Here we are again, thinking out loud. It’s been about 2 years since I wrapped up my formal education in seminary as I finished my Master of Divinity degree. Besides realizing that Dr. Buckelew, the speech professor at Ouachita, was right along in telling us all to go get an MA in Religion somewhere and then a Ph.D., what else I have learned?
Oh, you want to know why Dr. Buckelew was right? A Master of Divinity (MDiv) takes about 90 hours. A Master of Arts (MA) takes 30. Then, either way you slice it, a Doctor of Philosophy (PhD) takes about 60 hours. That means you can either be a master in about 90, or hold a doctorate in about 90. What did I do? Not the smart thing.
That being said, I then spent several years completing what some people consider to be the required education to be a pastor. Whether or not that’s a valid view is another discussion. I did it in a variety of ways. I spent time on campus as a full-time student. I spent time taking intensive, one-week classes on campus. I did independent study courses online. I did online which featured video lecture. I think that I did almost every form of in-person and distance-learning class that was available. I missed out on the hybrid classes where you watch live feed of the classroom and participate via Zoom. My Internet connection couldn’t have handled it, anyway.
What did I learn? Aside from the subject matter you find on my transcript, I picked up these tidbits:
1. Those who want to learn will learn. Among those who have the means to be involved in school, some students want to do learn as much as possible. Some want a degree and to be done. Some want to hide from reality and stay in school.
None of the forms of higher education were exempt from that. There were guys who coasted in the classroom (and yes, they graduated that way.) There were guys who coasted through online life. The only place that really caught out slacking was the 1-week intensive, but you could still slack through the pre/post work.
Each form has limitations (especially if you have a learning style that doesn’t roll well with lecture/classroom), but nothing is more important than the learner’s desire to learner. As a corollary: even those without means to pursue formal education show this to be true. Those who want to know find ways. This is why LIBRARIES are important!
2. There is no substitute for asking professors questions, directly. While I mainly learned that doing Greek (in the 2nd term, after flailing about the 1st,) it’s true in any class. Ask. Clearly, politely, and in an informed manner. Don’t ask questions that are clear in the syllabus, required readings, and lectures. Don’t ask dumb questions like “will this be on the test?” If you want to know about tests, ask “How will my understanding of this be tested?” That gets to the core of whether you should memorize dates, facts, or minutiae…or learn to write a good analysis of those things which shows what you recall and are going to do with it.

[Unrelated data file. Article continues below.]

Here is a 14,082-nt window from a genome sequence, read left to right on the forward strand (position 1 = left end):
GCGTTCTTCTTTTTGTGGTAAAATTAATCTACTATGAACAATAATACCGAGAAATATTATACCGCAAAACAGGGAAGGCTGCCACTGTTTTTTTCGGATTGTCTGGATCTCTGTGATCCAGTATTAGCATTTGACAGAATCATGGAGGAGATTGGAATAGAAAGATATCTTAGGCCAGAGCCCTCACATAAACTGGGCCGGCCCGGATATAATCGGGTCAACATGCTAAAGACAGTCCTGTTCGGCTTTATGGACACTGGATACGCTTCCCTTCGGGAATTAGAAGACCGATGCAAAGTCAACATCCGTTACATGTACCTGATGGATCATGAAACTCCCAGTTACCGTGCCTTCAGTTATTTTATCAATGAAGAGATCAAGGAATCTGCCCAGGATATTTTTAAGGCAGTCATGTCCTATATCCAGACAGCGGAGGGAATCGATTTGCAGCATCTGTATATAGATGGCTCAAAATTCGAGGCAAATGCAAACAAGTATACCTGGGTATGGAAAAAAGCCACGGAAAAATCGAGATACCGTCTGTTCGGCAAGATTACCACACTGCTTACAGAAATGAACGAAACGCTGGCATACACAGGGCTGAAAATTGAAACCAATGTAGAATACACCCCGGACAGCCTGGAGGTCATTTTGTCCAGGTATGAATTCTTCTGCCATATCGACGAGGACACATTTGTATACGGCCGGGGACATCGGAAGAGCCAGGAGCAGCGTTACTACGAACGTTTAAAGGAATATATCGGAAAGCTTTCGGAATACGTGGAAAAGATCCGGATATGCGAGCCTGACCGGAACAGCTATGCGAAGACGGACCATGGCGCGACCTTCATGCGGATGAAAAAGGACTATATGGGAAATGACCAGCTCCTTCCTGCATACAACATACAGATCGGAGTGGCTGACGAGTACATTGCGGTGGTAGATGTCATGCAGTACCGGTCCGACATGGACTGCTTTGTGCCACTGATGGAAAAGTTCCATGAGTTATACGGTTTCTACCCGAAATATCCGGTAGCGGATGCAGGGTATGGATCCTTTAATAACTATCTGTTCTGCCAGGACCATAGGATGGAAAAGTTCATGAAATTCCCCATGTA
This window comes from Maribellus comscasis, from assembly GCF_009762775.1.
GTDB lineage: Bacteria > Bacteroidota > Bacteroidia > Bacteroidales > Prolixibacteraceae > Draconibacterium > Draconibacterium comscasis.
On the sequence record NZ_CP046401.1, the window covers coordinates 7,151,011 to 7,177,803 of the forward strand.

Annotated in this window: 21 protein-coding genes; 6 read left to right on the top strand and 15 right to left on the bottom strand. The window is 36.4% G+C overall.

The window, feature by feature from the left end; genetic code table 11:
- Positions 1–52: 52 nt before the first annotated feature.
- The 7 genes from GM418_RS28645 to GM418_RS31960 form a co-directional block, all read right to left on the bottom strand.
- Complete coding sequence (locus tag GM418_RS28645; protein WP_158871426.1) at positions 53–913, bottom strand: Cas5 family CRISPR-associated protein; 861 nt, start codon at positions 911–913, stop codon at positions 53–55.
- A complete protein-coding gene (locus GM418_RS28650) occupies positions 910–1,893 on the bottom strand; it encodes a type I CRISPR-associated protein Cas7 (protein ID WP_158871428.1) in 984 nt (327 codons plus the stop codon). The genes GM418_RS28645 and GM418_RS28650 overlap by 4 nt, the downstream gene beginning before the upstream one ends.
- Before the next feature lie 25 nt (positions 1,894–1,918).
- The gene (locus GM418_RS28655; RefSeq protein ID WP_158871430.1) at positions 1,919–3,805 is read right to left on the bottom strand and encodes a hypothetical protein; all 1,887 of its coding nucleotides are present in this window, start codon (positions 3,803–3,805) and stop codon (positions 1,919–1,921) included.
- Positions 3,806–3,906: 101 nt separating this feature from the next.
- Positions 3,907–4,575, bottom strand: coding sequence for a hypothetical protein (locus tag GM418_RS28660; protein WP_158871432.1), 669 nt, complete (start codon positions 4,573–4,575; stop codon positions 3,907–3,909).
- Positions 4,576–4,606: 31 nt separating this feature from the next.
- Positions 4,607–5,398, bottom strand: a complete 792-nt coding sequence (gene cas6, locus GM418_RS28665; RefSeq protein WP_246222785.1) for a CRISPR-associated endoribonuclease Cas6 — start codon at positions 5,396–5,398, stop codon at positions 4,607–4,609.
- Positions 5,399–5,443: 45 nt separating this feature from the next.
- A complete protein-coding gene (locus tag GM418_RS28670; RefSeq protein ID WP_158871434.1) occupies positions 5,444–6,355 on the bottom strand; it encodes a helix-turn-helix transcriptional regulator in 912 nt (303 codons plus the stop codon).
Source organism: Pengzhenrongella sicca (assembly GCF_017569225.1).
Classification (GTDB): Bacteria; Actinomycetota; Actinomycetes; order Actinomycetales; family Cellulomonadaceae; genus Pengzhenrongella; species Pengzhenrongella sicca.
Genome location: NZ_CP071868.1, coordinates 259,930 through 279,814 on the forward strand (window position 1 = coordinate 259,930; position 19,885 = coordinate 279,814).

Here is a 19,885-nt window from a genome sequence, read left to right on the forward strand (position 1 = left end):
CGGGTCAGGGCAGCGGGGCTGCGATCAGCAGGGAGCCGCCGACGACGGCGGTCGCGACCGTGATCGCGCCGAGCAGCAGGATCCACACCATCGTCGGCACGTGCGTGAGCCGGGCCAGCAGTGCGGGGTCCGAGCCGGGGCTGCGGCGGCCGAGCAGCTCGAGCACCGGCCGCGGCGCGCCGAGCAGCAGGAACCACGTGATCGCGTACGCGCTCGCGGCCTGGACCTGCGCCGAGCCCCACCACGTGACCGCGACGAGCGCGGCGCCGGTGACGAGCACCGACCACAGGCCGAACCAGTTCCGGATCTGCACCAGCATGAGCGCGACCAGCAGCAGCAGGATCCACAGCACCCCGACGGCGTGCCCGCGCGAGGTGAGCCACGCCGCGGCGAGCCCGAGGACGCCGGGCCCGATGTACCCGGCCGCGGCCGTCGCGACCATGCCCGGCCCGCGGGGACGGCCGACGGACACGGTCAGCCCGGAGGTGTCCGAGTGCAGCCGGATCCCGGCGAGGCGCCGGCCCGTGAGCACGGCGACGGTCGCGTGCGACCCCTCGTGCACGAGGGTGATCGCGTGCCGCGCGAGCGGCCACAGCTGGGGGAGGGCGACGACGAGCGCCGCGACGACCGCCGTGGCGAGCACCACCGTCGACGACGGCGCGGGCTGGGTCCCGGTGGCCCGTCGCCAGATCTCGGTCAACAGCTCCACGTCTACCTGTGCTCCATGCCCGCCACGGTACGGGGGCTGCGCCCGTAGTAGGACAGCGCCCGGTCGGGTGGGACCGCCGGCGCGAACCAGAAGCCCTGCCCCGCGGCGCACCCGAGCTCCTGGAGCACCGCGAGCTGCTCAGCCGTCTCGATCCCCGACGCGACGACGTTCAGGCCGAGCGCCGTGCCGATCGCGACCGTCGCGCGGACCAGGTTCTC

That being said, if you are looking at higher education in a place with no access to professors, then look onward. I don’t mean that you should be able to camp on their couch all the time, but find out from students (and not just the handpicked ones admissions shows you) whether they feel comfortable contacting a professor. If they hedge…be aware. You’re possibly on your own. Note that your professors are going to be busy—respect that and don’t waste their time. But seeking help and guidance is not wasting their time. Email is beautiful for this: put all your questions and such together and send it on, waiting patiently for a response in a few days.
And no, “keeping professors in the workforce as well so they stay current” isn’t a substitute for connecting with them. Schools that don’t enable professors to be professors may be cheaper, but you need to evaluate that.
3. There is no substitute for the fellowship of your fellow students. Find a way to make it happen. I fell dreadfully short on this in all forms of education. It’s a lonely trip through, and a lonely time at the end.
4. Get educated and get to work, but do not neglect learning outside of your field. If you’re in the ministry realm realize that you need to work outside of that field enough to know what it would be like to do it for a lifetime. The flock God puts you with is doing just that. And yes, there are still people in churches who are astounded to find out that I used to work 60 hour weeks trying to make ends meet, just like a normal person.
5. Never stop learning. Part of the busy life is learning how to fit personal growth into a stacked-out day. You can shift what you learn, but never stop growing!
Just a few thoughts. Why? Because I’m starting to put together the plan to go back to it. The doors were shut on one plan, so I’m headed to a different plan, but it’s about time to get with it.